VICTORIA - A company in Duncan on Vancouver Island is gearing up to supply nearly 300 customers with medical marijuana in the wake of a federal court ruling striking down a key restriction on sales of the drug.
Island Harvest applauded the decision to declare unconstitutional a regulation that had prevented growers from selling marijuana to more than one patient.
Federal Court Judge Barry Strayer said the Health Canada policy violated the Charter of Rights and Freedoms.
"We were so happy," said Eric Nash, who owns Island Harvest with wife Wendy Little. "Of course, we're not holding our breath, because we know the government will appeal."
Health Canada has said it's reviewing the court decision, but declined further comment.
Under Canada's medical marijuana regulations, people can apply to be approved as a legal user. Once approved, they can grow it themselves. They can buy it from the federal government, which has contracted a company to grow it in an abandoned mine shaft in northern Manitoba. Or, under the regulation declared unconstitutional, they could designate a person to grow it for them, but that person is limited to growing for that one person only.
Under that regulation, Island Harvest could only sell to two patients - one each for owners Nash and Little.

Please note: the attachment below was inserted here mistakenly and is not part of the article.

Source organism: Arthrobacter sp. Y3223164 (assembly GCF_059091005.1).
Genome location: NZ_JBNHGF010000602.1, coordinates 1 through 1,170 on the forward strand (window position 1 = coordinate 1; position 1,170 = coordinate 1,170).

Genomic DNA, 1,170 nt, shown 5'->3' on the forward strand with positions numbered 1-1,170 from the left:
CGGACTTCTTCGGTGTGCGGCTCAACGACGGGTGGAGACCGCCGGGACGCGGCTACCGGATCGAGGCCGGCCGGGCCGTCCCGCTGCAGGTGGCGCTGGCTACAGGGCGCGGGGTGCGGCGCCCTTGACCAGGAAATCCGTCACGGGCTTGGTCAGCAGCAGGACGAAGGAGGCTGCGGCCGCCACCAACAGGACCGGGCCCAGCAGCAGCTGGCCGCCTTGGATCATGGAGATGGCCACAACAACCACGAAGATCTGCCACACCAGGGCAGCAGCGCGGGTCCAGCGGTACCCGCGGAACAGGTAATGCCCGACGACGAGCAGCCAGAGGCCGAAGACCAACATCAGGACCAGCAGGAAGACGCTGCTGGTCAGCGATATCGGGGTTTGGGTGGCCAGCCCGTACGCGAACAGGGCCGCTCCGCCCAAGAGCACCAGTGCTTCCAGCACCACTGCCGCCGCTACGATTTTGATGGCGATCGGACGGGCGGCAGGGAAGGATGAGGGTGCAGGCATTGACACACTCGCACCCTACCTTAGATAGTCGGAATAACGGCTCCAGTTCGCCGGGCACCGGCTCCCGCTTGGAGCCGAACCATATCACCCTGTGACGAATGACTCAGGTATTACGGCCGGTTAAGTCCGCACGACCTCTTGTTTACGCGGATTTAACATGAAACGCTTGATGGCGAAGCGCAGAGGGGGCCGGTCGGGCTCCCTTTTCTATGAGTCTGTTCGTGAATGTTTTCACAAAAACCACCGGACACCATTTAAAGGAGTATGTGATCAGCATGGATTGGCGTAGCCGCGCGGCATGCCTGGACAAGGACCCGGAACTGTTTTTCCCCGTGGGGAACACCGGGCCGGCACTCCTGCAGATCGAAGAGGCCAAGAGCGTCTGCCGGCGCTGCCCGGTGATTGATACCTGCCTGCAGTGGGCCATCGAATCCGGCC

Nash called the ruling a victory for patients and businesses alike.
"It allows us to supply more patients, to help more people, and basically, as a business, actually have a potential to make some income," he said. "The impact on us is quite profound, because we've had hundreds of patients request our certified organic product over the last couple of years.
"Of course, now we have to scramble to get product available," he said. "It's a big difference supplying hundreds of people than it is two people."
A meeting has been scheduled with federal prosecutors and a B.C. Supreme Court judge next week to discuss the case
© Canwest News Service 2008
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